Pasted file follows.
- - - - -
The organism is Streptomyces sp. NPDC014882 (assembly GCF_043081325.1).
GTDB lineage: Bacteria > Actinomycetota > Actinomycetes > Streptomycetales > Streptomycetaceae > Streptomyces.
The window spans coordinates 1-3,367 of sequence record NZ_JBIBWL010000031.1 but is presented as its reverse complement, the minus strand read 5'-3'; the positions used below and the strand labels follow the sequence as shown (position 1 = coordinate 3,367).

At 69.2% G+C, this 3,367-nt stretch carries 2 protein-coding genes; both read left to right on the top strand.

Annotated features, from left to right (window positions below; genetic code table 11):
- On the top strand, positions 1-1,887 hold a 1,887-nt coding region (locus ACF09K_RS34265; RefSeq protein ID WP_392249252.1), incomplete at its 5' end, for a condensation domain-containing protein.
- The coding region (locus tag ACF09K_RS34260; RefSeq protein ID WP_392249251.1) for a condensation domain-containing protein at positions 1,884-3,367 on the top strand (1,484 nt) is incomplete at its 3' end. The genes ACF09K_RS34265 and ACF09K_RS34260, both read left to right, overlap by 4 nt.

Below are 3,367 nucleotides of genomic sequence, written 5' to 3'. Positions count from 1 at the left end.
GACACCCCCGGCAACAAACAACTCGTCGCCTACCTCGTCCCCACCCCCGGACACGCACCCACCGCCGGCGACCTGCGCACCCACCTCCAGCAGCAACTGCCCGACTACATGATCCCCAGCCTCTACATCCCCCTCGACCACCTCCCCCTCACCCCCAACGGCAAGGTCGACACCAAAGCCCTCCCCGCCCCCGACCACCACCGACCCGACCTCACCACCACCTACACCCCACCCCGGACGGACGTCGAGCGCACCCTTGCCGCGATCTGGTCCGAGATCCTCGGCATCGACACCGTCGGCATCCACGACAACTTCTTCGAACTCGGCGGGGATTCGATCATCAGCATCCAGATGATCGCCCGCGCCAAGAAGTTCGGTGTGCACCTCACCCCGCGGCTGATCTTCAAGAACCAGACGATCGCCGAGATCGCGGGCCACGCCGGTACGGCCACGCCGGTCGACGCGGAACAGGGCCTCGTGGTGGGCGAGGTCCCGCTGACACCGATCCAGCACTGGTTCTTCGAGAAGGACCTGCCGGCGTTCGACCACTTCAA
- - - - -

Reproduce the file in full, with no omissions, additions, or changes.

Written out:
The organism is Streptomyces sp. NPDC014882 (assembly GCF_043081325.1).
GTDB lineage: Bacteria > Actinomycetota > Actinomycetes > Streptomycetales > Streptomycetaceae > Streptomyces.
The window spans coordinates 1-3,367 of sequence record NZ_JBIBWL010000031.1 but is presented as its reverse complement, the minus strand read 5'-3'; the positions used below and the strand labels follow the sequence as shown (position 1 = coordinate 3,367).

At 69.2% G+C, this 3,367-nt stretch carries 2 protein-coding genes; both read left to right on the top strand.

Annotated features, from left to right (window positions below; genetic code table 11):
- On the top strand, positions 1-1,887 hold a 1,887-nt coding region (locus ACF09K_RS34265; RefSeq protein ID WP_392249252.1), incomplete at its 5' end, for a condensation domain-containing protein.
- The coding region (locus tag ACF09K_RS34260; RefSeq protein ID WP_392249251.1) for a condensation domain-containing protein at positions 1,884-3,367 on the top strand (1,484 nt) is incomplete at its 3' end. The genes ACF09K_RS34265 and ACF09K_RS34260, both read left to right, overlap by 4 nt.

Below are 3,367 nucleotides of genomic sequence, written 5' to 3'. Positions count from 1 at the left end.
GACACCCCCGGCAACAAACAACTCGTCGCCTACCTCGTCCCCACCCCCGGACACGCACCCACCGCCGGCGACCTGCGCACCCACCTCCAGCAGCAACTGCCCGACTACATGATCCCCAGCCTCTACATCCCCCTCGACCACCTCCCCCTCACCCCCAACGGCAAGGTCGACACCAAAGCCCTCCCCGCCCCCGACCACCACCGACCCGACCTCACCACCACCTACACCCCACCCCGGACGGACGTCGAGCGCACCCTTGCCGCGATCTGGTCCGAGATCCTCGGCATCGACACCGTCGGCATCCACGACAACTTCTTCGAACTCGGCGGGGATTCGATCATCAGCATCCAGATGATCGCCCGCGCCAAGAAGTTCGGTGTGCACCTCACCCCGCGGCTGATCTTCAAGAACCAGACGATCGCCGAGATCGCGGGCCACGCCGGTACGGCCACGCCGGTCGACGCGGAACAGGGCCTCGTGGTGGGCGAGGTCCCGCTGACACCGATCCAGCACTGGTTCTTCGAGAAGGACCTGCCGGCGTTCGACCACTTCAA